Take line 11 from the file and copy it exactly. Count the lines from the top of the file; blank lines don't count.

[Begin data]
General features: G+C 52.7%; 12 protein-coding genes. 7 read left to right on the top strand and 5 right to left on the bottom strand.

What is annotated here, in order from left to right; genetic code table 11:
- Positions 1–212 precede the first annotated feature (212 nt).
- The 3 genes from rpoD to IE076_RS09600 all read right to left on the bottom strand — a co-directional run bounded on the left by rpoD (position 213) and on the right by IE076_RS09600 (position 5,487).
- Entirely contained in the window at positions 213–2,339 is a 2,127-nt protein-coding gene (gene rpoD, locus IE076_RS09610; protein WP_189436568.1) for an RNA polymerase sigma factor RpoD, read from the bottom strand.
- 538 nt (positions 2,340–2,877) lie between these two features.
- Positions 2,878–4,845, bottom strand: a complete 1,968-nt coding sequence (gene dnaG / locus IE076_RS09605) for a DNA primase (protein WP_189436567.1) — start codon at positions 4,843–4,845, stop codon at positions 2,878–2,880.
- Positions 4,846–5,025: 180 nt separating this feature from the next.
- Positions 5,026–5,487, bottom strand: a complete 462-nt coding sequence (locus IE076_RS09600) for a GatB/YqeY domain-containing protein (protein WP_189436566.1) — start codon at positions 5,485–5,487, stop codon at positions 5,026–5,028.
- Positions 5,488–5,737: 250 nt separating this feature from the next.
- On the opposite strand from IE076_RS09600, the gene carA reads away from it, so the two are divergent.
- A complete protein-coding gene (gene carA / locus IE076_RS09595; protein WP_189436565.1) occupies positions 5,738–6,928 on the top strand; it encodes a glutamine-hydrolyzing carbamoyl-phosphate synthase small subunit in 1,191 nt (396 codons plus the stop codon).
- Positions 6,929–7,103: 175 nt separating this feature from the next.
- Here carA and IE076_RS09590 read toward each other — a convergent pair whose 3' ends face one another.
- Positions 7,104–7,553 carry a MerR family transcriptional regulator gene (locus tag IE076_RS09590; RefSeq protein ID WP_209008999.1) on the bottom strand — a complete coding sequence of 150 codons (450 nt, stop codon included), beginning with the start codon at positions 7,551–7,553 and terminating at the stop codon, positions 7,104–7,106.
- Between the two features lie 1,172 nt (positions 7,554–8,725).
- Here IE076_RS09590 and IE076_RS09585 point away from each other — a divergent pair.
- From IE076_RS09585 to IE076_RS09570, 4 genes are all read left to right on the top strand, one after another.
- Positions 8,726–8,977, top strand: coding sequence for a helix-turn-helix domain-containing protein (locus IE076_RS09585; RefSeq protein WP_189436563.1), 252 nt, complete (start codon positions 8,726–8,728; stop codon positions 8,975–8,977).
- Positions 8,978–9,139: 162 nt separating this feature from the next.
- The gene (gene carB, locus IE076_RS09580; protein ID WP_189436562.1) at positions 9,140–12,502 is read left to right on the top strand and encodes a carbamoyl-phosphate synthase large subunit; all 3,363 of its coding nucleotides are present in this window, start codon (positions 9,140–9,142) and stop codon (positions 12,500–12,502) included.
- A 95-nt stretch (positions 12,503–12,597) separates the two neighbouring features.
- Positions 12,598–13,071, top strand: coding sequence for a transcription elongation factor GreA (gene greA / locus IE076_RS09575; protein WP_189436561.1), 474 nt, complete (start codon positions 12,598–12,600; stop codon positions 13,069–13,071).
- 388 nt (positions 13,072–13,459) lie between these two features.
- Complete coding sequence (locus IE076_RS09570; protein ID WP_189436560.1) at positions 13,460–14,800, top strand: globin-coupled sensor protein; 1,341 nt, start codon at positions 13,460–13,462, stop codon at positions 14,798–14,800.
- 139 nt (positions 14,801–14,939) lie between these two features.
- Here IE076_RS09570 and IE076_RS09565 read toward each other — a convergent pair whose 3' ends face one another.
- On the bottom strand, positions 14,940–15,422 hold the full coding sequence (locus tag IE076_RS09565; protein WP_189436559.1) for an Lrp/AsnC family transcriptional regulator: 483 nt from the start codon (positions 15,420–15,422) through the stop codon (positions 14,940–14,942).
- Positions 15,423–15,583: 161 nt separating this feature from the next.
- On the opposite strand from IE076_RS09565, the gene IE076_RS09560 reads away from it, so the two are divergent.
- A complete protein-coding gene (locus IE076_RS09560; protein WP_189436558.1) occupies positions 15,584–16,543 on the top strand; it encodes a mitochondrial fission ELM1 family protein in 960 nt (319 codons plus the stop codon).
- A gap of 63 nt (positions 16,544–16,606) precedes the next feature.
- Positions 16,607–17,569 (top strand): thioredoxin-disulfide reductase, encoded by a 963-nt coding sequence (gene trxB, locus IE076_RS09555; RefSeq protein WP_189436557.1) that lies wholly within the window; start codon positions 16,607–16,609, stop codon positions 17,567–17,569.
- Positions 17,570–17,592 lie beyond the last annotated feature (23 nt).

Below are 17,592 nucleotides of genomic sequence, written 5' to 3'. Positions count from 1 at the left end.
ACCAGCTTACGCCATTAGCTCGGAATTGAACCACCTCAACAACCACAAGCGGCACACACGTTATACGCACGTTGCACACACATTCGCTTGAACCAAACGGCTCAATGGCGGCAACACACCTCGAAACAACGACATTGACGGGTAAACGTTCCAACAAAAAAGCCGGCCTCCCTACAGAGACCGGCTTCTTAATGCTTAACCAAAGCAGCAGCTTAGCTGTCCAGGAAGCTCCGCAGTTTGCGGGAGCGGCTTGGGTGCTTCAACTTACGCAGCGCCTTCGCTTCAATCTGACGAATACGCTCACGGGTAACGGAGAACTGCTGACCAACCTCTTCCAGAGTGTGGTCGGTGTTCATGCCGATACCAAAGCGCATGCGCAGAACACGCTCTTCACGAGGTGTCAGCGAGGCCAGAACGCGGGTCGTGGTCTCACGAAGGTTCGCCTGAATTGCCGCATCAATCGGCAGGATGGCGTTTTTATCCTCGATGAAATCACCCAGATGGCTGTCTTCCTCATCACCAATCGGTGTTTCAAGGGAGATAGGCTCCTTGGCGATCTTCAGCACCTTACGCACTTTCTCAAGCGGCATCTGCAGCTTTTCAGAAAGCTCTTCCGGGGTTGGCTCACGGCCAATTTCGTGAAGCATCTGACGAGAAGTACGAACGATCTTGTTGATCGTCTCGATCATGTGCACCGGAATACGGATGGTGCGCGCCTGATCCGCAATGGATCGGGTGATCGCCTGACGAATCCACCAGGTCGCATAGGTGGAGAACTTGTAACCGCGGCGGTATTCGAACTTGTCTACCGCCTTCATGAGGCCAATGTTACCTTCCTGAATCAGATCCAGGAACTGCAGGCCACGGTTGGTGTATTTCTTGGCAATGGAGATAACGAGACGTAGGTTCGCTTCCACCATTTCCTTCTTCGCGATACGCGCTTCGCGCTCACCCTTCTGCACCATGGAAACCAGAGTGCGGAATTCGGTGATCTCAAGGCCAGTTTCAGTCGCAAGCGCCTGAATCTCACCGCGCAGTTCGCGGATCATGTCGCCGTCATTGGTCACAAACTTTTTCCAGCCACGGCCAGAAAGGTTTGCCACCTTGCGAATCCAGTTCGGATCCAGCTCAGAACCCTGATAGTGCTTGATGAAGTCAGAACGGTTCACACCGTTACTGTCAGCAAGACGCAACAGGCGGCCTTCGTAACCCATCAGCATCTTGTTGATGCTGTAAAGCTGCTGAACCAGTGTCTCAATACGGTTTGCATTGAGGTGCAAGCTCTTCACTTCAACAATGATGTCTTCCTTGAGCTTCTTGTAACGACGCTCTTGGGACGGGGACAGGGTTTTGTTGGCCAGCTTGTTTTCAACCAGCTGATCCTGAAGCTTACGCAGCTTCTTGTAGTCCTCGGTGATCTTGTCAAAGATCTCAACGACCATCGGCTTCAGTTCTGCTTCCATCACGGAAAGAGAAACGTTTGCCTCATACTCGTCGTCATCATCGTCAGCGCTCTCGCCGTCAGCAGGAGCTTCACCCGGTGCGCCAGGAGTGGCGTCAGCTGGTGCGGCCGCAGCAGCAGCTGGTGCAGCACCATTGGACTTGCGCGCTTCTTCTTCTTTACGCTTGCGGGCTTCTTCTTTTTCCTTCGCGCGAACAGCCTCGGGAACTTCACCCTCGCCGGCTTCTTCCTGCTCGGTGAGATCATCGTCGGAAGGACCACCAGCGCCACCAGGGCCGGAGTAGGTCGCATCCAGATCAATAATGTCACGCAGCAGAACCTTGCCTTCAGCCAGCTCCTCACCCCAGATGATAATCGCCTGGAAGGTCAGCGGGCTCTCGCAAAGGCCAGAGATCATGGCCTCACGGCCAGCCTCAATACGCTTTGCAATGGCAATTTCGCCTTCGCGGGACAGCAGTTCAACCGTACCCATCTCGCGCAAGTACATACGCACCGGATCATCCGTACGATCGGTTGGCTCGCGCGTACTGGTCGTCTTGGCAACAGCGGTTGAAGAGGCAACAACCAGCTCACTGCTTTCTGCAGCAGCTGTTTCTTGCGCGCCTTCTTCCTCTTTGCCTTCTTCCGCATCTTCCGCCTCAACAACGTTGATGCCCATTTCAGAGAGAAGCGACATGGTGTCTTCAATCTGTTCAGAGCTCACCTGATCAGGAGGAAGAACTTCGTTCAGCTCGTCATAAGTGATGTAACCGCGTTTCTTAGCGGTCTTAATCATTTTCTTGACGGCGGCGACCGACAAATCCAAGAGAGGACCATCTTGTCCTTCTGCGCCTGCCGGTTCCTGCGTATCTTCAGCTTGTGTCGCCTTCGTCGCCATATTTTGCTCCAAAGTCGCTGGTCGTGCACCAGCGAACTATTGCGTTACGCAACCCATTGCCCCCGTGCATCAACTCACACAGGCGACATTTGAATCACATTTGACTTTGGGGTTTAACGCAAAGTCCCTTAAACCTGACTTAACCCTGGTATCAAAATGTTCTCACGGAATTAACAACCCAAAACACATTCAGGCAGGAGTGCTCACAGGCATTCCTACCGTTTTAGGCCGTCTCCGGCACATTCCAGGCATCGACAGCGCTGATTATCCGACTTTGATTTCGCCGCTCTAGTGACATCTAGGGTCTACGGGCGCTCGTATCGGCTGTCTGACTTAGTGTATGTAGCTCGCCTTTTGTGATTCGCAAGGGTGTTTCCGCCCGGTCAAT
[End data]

- On the opposite strand from IE076_RS09600, the gene carA reads away from it, so the two are divergent.